Category Archives: Texas Franchise Tax

Recent Texas Tax Appellate Court Opinions

The Texas Third Court of Appeals recently issued several Texas tax opinions, regarding both Texas franchise tax and Texas sales tax.  This blog post summarizes those Texas tax opinions. Texas Sales and Use Tax Cantu Enterprises, LLC v. Hegar, et al.  The Third Court of Appeals held that a taxpayer was not entitled to the […]


Appeals Court: No COGS for Heavy Equipment Delivery/Pick-up Fees

The Texas Third Court of Appeals recently held in Hegar v. Sunstate Equipment Co., LLC, that a company that leased heavy equipment to contractors could not include its delivery and pick-up fees for the equipment in its cost of goods sold deduction for Texas franchise tax COGS deduction purposes.  In doing so, the Third Court […]


Movie Theaters Still Qualify for COGS, Appeals Court Says

The Third Court of Appeals issued a new opinion today in American Multi-Cinema, Inc. v. Hegar, over a year and a half after the Texas Comptroller filed a motion for rehearing.  The new opinion leaves in places the Third Court of Appeals’ prior ruling that a movie theater company may include costs of exhibiting films […]


U.S. Supreme Court Denies Three-Factor Apportionment Review

The United States Supreme Court denied review of Gillette Co. v. California Franchise Tax Board, the California Supreme Court case holding that taxpayers may not use the Multistate Tax Compact’s three-factor apportionment method to apportion their income under the California Business Income Tax.  As is customary, the Court didn’t explain its reasons for denying review.  […]


Texas Supreme Court: Margin Tax Apportionment Rule Invalid

The Texas Supreme Court issued an opinion today in Hallmark Marketing Co., LLC v. Hegar. The opinion invalidated a Texas Comptroller rule regarding apportionment under the Texas franchise tax (also known as the Texas margin tax).  The rule required taxpayers to reduce net gains from sales of capital assets and investments by the amount of […]


Court of Appeals Rules No Three-Factor Apportionment, Texas Franchise Tax Is Not an Income Tax

The Texas Third Court of Appeals issued its opinion yesterday in Graphic Packaging Corp. v. Hegar, No. 03-14-00197-CV.   It ruled that taxpayers may not choose to use the Multistate Tax Compact’s three-factor apportionment method to apportion their taxable margin under the Texas franchise tax.  In doing so, the Third Court of Appeals held that the […]


Texas Legislative Recap for State and Local Taxes 2015

While the 2015 Texas Legislature gave taxpayers a significant franchise tax (margin tax) rate cut and repealed some smaller taxes (some of which had not been collected in years), it otherwise left much of the Texas tax code otherwise unchanged.  In this Texas legislative recap, we’ll tell you about the changes the Texas Legislature made […]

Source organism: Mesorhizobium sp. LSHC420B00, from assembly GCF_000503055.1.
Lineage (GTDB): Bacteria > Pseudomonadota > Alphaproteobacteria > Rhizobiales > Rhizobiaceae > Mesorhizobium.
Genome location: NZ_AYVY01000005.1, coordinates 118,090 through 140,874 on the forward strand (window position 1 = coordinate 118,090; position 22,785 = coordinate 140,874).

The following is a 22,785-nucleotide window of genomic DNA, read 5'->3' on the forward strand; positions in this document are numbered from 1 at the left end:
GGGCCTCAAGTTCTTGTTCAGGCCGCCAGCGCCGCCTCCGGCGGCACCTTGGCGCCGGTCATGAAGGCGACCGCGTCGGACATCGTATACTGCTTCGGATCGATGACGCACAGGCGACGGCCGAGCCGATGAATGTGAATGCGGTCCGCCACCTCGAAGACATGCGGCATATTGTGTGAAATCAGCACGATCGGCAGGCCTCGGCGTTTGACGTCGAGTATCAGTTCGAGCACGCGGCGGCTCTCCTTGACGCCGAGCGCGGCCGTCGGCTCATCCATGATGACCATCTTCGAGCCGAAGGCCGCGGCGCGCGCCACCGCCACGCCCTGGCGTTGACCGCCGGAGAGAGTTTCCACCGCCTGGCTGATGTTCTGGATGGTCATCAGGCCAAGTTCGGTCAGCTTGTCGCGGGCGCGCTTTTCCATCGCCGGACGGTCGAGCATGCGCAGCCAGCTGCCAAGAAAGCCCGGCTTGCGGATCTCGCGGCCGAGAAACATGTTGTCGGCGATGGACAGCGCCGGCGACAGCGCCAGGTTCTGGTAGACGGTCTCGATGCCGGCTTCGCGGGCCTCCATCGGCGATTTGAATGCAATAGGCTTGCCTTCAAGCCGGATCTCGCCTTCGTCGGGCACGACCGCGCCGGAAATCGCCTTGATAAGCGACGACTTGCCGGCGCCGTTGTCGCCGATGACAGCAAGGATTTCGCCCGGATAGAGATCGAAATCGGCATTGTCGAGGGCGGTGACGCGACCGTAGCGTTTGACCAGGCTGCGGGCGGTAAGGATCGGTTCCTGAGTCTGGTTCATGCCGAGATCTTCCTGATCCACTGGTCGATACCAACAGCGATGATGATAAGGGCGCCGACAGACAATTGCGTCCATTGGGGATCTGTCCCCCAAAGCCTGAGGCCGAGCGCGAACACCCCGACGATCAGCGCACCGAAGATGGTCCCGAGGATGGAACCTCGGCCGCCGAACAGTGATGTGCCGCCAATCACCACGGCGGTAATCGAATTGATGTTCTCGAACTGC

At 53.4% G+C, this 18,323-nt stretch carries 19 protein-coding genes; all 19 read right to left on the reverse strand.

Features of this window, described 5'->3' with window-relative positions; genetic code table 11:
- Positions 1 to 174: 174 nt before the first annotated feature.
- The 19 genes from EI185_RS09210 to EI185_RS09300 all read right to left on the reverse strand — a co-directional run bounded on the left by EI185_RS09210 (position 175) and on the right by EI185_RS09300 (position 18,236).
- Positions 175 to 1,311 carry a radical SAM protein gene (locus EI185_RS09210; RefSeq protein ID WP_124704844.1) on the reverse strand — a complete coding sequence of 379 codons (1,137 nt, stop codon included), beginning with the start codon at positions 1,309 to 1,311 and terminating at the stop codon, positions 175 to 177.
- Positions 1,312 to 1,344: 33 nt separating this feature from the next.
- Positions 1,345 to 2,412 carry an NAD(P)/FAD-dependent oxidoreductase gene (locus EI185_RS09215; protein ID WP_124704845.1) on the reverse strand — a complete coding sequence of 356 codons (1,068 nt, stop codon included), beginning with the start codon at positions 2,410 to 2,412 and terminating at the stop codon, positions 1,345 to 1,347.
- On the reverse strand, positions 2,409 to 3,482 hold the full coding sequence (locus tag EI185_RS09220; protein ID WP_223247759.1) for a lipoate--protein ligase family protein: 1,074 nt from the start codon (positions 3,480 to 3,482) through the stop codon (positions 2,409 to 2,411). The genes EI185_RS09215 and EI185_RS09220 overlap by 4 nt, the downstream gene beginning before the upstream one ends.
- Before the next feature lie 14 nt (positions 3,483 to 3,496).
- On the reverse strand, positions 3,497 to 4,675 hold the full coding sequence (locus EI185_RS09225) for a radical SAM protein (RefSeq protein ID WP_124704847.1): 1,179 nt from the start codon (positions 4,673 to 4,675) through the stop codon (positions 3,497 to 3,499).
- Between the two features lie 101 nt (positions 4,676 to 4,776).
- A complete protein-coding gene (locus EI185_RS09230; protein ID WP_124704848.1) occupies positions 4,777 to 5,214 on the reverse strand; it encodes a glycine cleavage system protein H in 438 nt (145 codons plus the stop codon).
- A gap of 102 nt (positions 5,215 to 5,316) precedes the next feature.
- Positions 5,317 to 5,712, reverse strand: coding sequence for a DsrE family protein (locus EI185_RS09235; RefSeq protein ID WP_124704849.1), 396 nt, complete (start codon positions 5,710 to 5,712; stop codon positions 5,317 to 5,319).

Texas Judge Rules Auto Repair Labor Costs Includible in Cost of Goods Sold for Texas Franchise Tax Purposes

A Travis County District Court judge ruled on July 22, 2014 in Autohaus LP, LLP v. Combs that an auto dealer could include labor costs to install new and replacement auto parts in its cost of goods sold for Texas franchise tax purposes.  In doing so, the judge held that the Comptroller rule defining the […]


Michigan Supreme Court OKs Three-Factor Apportionment, Possible Texas Franchise Tax Implications

In its recent decision in IBM Corp. v. Department of Treasury, the Michigan Supreme Court ruled that taxpayers may apportion their tax base for the Michigan Business Tax using the three-factor apportionment method provided by the Multistate Tax Compact instead of the single-factor apportionment method the Michigan Business Tax statute provided.  The decision means that […]


Major Texas Franchise Tax Policy Change: Comptroller Gives Up on the “Physical Change” Rule for Subcontractor Exclusion and COGS Deduction

The Texas Comptroller recently published a very significant policy letter to the Comptroller’s online database. The letter announces a significant change in Texas franchise tax policy that could affect entities even only somewhat involved with the design, construction, remodeling, repair, or industrial maintenance of real property. The Comptroller’s previous policy was that only entities that […]


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